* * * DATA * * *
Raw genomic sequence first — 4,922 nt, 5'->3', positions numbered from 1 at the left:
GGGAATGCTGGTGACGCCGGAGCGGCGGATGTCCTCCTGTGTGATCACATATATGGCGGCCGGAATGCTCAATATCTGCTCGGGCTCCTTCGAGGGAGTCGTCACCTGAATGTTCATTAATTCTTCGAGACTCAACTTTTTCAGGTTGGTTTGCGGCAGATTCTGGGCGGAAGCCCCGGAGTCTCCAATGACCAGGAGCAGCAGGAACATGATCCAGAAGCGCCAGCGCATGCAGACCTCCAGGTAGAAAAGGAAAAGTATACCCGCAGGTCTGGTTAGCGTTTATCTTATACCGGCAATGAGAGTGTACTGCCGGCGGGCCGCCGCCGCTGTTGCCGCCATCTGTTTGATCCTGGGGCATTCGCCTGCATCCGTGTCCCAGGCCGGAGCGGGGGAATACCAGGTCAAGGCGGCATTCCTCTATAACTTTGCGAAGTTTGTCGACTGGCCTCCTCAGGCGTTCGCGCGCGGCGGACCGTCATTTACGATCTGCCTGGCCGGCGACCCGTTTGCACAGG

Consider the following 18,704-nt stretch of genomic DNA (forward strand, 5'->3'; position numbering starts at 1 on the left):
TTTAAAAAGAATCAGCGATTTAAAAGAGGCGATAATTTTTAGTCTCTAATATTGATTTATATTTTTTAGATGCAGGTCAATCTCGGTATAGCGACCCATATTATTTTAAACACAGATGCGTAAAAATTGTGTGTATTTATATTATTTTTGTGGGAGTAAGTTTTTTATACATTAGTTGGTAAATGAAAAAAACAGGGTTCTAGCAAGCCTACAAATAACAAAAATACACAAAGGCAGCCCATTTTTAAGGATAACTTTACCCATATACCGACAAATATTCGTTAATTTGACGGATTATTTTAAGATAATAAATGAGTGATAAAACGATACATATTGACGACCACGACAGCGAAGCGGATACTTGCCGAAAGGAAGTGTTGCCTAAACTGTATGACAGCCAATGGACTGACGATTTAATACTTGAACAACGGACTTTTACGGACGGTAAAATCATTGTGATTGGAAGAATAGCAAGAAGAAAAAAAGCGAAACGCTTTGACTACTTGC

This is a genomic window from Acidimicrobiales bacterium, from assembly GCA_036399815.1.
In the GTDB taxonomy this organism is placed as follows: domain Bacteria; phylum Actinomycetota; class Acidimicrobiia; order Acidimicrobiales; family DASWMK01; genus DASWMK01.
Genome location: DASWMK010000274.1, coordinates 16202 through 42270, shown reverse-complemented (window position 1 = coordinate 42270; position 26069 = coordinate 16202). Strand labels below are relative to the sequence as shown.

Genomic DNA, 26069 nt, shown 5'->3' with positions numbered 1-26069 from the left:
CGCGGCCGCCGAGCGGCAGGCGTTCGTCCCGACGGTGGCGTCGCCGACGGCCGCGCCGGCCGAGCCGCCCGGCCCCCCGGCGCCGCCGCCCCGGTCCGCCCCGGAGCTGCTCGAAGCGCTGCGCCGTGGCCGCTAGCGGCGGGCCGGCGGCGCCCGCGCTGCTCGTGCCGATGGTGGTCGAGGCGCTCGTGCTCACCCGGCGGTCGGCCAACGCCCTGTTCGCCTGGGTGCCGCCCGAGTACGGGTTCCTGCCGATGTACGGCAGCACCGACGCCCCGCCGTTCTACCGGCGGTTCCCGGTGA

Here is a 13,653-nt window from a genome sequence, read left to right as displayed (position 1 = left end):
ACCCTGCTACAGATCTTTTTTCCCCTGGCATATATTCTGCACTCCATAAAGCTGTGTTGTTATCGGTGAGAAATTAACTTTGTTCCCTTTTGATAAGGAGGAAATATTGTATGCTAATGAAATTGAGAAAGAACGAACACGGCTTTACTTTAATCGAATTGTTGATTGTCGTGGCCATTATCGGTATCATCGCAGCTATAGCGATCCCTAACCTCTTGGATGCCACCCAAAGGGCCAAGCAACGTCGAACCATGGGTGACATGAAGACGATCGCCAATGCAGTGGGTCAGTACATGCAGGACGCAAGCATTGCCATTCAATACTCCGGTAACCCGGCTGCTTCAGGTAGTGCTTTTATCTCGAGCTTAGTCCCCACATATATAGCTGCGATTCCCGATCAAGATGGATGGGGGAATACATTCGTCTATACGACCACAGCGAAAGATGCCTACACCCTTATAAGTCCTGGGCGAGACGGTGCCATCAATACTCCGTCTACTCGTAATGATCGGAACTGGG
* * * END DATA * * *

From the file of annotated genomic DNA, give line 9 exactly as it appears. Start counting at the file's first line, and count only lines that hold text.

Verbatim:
CGCGGCCGCCGAGCGGCAGGCGTTCGTCCCGACGGTGGCGTCGCCGACGGCCGCGCCGGCCGAGCCGCCCGGCCCCCCGGCGCCGCCGCCCCGGTCCGCCCCGGAGCTGCTCGAAGCGCTGCGCCGTGGCCGCTAGCGGCGGGCCGGCGGCGCCCGCGCTGCTCGTGCCGATGGTGGTCGAGGCGCTCGTGCTCACCCGGCGGTCGGCCAACGCCCTGTTCGCCTGGGTGCCGCCCGAGTACGGGTTCCTGCCGATGTACGGCAGCACCGACGCCCCGCCGTTCTACCGGCGGTTCCCGGTGA